During this COVID-19 pandemic, the public has been encouraged to transact using cashless means to prevent the spread of the virus, but the matatu industry is still grappling with the issue. As it is the norm, those who board a matatu will pay their fare using cash, and the advent of COVID-19 is challenging the status quo. The government is looking to introduce a digital fare collecting scheme that will go long term in the fight against the spread of the virus.
The National Transport and Safety Authority (NTSA) is tapping into local tech companies to innovate mobile software and web applications that could be installed in matatus to collect the fare. Once the system is in place, all passengers will have to use the mobile money platform to pay fare. According to a tender notice by NTSA Director-General George Njao, the authority is looking to introduce the mandatory use of cashless payments for all Public Service Vehicles (PSVs).
The government will be able to access their personal information and contact details after the transactions, to help with contact tracing COVID-19 persons so that they can be isolated and treated.
“The cashless system will also provide a platform for the development of an effective contact tracing application to support the government effort in addressing the coronavirus pandemic,” he noted.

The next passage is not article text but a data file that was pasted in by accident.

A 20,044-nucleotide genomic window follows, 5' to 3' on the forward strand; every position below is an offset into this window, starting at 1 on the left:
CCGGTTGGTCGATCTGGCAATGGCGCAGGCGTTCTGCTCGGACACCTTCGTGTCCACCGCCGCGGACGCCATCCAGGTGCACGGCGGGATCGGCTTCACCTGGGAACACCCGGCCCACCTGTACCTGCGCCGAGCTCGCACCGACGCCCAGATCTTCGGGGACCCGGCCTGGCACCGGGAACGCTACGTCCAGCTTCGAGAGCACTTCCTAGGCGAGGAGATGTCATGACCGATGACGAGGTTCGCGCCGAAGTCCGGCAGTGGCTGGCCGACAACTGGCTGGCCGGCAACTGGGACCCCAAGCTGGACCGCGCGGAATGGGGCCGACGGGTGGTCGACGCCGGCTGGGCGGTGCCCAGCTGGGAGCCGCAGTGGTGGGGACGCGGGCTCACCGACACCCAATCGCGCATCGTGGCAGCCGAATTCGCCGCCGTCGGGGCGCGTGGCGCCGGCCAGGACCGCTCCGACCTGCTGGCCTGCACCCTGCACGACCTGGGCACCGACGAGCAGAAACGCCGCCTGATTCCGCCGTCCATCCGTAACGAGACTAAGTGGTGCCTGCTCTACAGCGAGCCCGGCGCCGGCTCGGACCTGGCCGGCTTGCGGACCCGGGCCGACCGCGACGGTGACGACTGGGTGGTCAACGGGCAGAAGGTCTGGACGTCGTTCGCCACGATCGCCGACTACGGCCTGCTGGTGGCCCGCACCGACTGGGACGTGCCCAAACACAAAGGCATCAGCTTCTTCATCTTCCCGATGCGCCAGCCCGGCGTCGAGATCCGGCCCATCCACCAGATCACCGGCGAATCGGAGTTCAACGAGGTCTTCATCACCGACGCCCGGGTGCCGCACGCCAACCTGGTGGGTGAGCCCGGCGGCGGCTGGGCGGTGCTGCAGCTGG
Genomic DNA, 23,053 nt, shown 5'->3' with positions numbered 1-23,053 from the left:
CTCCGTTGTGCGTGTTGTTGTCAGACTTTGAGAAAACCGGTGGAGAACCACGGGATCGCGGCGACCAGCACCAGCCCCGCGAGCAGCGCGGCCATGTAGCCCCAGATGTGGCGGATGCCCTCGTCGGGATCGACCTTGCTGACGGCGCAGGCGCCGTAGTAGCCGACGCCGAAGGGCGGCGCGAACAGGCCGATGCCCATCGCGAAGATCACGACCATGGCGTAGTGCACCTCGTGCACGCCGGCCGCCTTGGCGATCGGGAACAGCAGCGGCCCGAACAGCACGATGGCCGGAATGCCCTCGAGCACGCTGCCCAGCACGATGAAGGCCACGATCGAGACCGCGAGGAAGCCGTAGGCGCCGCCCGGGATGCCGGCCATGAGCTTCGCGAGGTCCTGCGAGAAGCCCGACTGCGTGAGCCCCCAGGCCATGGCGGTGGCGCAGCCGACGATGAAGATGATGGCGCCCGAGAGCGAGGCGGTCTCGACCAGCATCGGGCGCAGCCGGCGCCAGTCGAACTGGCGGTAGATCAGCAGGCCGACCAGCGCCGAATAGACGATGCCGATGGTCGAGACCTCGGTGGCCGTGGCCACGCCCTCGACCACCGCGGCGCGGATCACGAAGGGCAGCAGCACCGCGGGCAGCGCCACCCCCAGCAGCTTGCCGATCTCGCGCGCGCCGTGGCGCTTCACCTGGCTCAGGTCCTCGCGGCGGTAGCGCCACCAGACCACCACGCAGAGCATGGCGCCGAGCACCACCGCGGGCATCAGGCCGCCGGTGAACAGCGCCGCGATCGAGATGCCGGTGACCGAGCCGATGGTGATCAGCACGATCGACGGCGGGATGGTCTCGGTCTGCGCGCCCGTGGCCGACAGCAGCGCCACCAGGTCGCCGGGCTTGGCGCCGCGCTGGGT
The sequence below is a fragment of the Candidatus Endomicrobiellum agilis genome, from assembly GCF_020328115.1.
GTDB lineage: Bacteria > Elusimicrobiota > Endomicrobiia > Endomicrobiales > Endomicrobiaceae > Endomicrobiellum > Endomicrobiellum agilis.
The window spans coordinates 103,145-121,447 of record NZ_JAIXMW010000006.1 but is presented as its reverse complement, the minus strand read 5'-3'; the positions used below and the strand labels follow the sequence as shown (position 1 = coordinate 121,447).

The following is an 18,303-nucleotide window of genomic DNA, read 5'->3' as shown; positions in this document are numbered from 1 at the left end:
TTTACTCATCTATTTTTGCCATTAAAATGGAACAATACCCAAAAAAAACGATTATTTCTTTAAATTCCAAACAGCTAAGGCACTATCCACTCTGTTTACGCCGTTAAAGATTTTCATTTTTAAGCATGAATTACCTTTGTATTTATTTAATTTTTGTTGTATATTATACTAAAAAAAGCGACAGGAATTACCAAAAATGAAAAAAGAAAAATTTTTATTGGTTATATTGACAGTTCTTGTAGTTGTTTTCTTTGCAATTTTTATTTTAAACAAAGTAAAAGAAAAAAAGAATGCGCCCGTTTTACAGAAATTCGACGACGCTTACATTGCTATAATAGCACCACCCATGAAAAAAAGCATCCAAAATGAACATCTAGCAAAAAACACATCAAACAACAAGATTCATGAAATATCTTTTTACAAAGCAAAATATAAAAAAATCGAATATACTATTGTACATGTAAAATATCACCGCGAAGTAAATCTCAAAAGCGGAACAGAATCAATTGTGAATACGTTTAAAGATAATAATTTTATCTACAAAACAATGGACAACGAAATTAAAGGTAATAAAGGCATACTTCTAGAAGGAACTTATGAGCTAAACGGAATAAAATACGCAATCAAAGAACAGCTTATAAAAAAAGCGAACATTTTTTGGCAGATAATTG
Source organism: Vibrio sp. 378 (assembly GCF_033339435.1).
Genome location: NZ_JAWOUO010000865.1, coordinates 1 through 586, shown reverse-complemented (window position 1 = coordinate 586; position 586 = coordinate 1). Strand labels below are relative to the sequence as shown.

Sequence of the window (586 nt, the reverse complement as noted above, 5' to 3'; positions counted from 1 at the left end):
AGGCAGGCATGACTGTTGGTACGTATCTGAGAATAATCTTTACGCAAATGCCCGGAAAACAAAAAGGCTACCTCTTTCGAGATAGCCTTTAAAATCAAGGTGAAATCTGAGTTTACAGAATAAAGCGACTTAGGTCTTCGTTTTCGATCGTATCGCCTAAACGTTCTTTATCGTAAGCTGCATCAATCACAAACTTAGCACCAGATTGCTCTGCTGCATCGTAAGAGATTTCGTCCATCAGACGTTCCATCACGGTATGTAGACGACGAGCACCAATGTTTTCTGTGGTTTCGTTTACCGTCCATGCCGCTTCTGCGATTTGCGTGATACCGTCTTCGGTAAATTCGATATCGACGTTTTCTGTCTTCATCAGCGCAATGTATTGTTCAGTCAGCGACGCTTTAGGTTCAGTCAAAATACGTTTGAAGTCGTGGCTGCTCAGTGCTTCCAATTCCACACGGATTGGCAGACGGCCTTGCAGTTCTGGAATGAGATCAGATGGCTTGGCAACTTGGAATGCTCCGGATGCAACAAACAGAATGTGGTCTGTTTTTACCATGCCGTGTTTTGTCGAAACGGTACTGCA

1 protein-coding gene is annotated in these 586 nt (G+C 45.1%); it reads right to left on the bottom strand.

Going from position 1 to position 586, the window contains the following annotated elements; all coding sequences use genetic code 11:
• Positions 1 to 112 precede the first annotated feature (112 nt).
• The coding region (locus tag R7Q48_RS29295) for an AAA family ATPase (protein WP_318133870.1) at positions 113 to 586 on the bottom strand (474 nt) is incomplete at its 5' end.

This cashless payment platform, if implemented will also ease the monitoring of infections where people who unknowingly come in contact with Coronavirus disease patients are identified and isolated before they can spread it.
“Interested applicants who may wish to register as service providers for the provision of contact tracing (passenger manifest) with a payment gateway service must submit their proposals on or before June 16,” Mr Njao said in the announcement published yesterday.
Previously the government has introduced digital payment systems, some which required passengers to have pre-paid cards or use mobile money for payment of fares in matatus, but they were strongly opposed by Matatu operators who were sceptical about the government’s motives.